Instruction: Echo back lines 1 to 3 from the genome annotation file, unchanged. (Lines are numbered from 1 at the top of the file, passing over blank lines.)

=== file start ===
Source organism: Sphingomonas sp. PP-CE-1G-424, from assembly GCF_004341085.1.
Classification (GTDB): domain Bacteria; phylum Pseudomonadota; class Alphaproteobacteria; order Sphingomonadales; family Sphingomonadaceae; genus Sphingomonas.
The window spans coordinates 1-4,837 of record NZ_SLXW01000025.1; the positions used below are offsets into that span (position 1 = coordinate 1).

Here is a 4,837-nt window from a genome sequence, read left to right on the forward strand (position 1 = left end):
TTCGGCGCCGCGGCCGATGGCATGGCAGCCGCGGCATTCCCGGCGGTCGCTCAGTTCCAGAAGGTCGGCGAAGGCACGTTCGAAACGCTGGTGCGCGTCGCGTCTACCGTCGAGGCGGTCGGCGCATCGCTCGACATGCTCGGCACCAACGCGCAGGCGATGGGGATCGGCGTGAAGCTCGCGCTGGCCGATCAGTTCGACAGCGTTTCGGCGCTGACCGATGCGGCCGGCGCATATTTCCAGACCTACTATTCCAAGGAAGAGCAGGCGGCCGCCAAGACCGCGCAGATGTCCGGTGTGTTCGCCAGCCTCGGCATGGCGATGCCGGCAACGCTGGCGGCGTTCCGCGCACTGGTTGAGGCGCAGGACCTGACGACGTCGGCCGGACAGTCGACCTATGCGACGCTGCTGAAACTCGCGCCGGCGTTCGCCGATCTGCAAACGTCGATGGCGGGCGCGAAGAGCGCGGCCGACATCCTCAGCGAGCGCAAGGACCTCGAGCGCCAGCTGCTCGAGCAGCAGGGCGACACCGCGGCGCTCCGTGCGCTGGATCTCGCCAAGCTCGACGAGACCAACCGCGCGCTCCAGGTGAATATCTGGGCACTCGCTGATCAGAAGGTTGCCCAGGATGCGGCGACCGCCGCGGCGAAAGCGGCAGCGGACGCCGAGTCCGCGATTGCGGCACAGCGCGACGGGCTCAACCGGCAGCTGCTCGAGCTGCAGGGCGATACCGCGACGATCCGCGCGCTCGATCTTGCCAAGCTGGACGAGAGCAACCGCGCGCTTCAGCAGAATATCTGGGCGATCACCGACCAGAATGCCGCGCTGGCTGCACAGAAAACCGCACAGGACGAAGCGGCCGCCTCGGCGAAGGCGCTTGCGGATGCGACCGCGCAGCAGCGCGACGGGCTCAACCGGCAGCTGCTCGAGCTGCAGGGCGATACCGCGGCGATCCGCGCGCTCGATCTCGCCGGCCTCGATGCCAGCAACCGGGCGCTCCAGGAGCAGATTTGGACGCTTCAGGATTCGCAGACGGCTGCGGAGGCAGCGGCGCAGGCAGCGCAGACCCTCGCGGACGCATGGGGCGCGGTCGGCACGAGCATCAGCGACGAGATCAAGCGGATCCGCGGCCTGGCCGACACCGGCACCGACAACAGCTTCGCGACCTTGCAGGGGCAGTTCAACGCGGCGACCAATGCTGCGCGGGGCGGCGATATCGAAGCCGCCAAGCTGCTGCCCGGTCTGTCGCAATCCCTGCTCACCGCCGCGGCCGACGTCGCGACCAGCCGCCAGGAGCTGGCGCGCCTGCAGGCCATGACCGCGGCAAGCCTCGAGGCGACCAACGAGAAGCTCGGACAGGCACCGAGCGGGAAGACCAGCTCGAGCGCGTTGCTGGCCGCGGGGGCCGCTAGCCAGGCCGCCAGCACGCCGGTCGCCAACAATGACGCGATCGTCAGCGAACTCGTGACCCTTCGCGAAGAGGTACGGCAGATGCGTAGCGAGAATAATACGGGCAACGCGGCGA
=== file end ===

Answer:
Source organism: Sphingomonas sp. PP-CE-1G-424, from assembly GCF_004341085.1.
Classification (GTDB): domain Bacteria; phylum Pseudomonadota; class Alphaproteobacteria; order Sphingomonadales; family Sphingomonadaceae; genus Sphingomonas.
The window spans coordinates 1-4,837 of record NZ_SLXW01000025.1; the positions used below are offsets into that span (position 1 = coordinate 1).